Tue. May 17th, 2022
French HIV discoverer Luc Montagnier has died at 89

Luc Montagnier (French researcher), who was awarded a Nobel Prize for 2008 for finding the HIV virus, and has been spreading false claims about the coronavirus since then, France’s local government officials said.

Montagnier, a French suburb of Paris, was killed Tuesday at the American Hospital of Paris (Neuilly-sur Seine), the city hall reported. Other details are not available.

Montagnier, a virologist, led the team that in 1983 identified the human immunodeficiency virus (HIV) which causes AIDS, leading him to share the 2008 Nobel Prize in medicine with colleague Francoise Barré-Sinoussi.

The French Minister for Higher Education and Research, Frédérique Vidal, praised Montagnier’s work on HIV in a written statement Thursday and expressed her condolences to his family.

Montagnier was born in central France’s village of Chabris on 1932.

According to Montagnier’s biography on the Nobel Prize website his medical training was in Paris and Poitiers. Montagnier stated that he was inspired by recent scientific discoveries made in 1957 to become a molecular biologist.

He joined the National Centre for Scientific Research (CNRS) in 1960 and became head of the Pasteur Institute’s virology department in 1972.

“My involvement in AIDS began in 1982, when the information circulated that a transmissible agent – possibly a virus – could be at the origin of this new mysterious disease,” Montagnier said in his autobiography.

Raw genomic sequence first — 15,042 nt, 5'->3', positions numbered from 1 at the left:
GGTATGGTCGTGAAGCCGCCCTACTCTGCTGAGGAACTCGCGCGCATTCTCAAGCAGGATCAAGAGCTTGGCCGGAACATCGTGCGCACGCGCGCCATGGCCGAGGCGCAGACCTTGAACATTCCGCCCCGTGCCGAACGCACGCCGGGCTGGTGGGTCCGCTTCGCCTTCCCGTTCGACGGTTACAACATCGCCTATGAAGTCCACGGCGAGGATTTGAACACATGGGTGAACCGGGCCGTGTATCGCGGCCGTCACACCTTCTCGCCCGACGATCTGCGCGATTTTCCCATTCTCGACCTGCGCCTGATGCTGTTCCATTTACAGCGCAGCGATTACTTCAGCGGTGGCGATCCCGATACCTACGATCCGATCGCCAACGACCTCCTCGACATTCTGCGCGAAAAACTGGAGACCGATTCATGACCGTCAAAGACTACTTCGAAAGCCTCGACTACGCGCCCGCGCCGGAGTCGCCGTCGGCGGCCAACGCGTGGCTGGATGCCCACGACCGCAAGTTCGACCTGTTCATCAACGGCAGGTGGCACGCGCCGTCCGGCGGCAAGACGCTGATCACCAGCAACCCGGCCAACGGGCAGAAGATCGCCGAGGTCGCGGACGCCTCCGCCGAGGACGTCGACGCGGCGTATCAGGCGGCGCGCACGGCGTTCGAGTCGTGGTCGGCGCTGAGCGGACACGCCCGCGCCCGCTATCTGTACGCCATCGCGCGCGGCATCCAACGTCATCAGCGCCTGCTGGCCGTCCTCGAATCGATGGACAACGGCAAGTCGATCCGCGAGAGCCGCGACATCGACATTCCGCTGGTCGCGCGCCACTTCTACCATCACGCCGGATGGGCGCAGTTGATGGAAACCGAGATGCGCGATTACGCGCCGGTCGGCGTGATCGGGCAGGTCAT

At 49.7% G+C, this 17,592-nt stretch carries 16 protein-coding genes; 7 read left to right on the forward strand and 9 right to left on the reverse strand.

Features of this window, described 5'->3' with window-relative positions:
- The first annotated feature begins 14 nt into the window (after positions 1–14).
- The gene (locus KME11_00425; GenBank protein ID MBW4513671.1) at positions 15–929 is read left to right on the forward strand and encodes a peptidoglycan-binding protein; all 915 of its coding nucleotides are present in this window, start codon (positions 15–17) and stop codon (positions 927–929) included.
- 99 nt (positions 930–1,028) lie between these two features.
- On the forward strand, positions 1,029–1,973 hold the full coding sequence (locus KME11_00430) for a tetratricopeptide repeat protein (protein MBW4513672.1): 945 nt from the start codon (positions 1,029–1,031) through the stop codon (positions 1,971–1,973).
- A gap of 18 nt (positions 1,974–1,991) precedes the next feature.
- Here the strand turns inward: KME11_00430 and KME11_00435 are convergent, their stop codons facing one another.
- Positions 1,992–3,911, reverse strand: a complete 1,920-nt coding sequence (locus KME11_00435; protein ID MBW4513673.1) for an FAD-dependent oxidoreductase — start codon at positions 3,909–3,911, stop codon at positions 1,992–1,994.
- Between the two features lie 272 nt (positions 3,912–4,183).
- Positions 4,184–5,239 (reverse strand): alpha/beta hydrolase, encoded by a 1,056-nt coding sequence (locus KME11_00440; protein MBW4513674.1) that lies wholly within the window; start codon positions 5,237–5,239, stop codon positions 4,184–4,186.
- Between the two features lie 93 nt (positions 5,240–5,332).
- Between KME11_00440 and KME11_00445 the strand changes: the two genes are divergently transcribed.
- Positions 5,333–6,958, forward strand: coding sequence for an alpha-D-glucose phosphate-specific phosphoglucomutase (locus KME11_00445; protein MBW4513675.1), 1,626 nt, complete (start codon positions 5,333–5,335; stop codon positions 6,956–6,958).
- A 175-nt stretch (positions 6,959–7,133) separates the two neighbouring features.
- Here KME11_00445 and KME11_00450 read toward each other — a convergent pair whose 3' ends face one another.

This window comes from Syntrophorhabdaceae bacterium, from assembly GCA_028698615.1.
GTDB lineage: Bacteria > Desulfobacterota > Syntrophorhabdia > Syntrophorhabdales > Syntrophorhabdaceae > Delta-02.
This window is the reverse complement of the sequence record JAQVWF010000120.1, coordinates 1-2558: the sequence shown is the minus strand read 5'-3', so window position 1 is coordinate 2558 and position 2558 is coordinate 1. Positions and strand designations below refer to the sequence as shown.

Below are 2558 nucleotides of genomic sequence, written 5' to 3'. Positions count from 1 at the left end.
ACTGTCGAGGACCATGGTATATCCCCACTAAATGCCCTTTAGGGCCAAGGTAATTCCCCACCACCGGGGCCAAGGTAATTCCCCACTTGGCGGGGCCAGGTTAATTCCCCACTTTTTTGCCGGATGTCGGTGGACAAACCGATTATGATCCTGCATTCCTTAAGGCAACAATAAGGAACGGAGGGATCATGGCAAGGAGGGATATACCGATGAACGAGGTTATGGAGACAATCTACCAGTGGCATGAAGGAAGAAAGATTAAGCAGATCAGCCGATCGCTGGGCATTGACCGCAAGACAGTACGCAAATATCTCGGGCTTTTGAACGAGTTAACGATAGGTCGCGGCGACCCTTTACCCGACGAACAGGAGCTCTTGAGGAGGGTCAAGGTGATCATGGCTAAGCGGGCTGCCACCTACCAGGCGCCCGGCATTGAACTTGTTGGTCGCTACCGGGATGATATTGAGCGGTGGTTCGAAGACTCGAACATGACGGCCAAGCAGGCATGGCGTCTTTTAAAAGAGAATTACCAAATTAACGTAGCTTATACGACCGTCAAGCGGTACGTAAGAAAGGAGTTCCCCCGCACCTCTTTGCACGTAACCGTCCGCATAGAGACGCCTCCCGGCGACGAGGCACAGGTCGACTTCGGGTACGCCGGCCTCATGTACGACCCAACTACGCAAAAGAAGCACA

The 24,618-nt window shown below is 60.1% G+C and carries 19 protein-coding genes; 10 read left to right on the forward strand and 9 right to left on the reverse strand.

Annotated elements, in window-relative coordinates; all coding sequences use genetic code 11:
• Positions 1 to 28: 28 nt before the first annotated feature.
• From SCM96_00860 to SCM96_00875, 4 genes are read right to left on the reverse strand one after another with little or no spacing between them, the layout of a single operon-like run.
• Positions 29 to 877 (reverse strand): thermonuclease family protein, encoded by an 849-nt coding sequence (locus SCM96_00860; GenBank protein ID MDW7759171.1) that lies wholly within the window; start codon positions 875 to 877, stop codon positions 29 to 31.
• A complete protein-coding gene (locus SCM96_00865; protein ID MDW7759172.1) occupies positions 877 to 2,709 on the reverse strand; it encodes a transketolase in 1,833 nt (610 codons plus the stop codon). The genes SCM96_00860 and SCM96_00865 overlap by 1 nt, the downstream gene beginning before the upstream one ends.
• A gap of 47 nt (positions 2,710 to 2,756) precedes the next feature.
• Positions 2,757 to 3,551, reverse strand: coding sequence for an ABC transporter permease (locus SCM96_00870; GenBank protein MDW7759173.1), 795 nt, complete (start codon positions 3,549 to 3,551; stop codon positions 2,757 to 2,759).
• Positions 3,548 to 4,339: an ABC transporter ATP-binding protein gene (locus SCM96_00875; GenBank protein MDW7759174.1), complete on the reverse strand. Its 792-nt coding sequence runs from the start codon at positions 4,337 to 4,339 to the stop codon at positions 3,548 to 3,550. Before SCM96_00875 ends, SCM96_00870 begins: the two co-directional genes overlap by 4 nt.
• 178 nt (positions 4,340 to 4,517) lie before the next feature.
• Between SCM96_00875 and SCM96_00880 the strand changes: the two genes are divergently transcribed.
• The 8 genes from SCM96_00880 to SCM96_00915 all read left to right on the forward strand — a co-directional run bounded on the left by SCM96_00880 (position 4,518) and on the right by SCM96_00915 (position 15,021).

In 1983, a working group led by him and Barré-Sinoussi at the Pasteur Institute isolated the virus that would later become known as HIV and was able to explain how it caused AIDS.

Robert Gallo, an American scientist claimed that the virus was found almost at the same time. This led to disagreement about who should receive credit. In 1987, the United States and France settled a disagreement over the patent for an AIDS-testing device. Gallo was later recognized as the original creator of the test, while Montagnier was later acknowledged as having discovered the virus.

Montagnier began to hold views that were not supported by science after 2000. He was shunned much of the international scientific community for his opinions.

Montagnier was behind misinformation about the origins and spread of COVID-19 around the world.

He claimed that the coronavirus didn’t originate in nature, and was created by manipulators during a 2020 interview with French news station CNews. Experts who studied the genome sequence have confirmed Montagnier’s assertion to be incorrect.

In a French documentary last year, he stated that COVID-19 vaccines were responsible for the creation of coronavirus variations.

The Associated Press spoke to experts who explained that variants across the globe were discovered long before vaccines became widely available.

They stated that the evidence indicates new variants have evolved from prolonged viral infections in people, and not because of vaccines, which are meant to prevent such infections.

Montagnier made a speech in Milan, Italy, earlier this year.

Montagnier was emeritus researcher at the CNRS and Pasteur Institute professor. He received numerous awards, including France’s highest decoration: the Legion of Honor.

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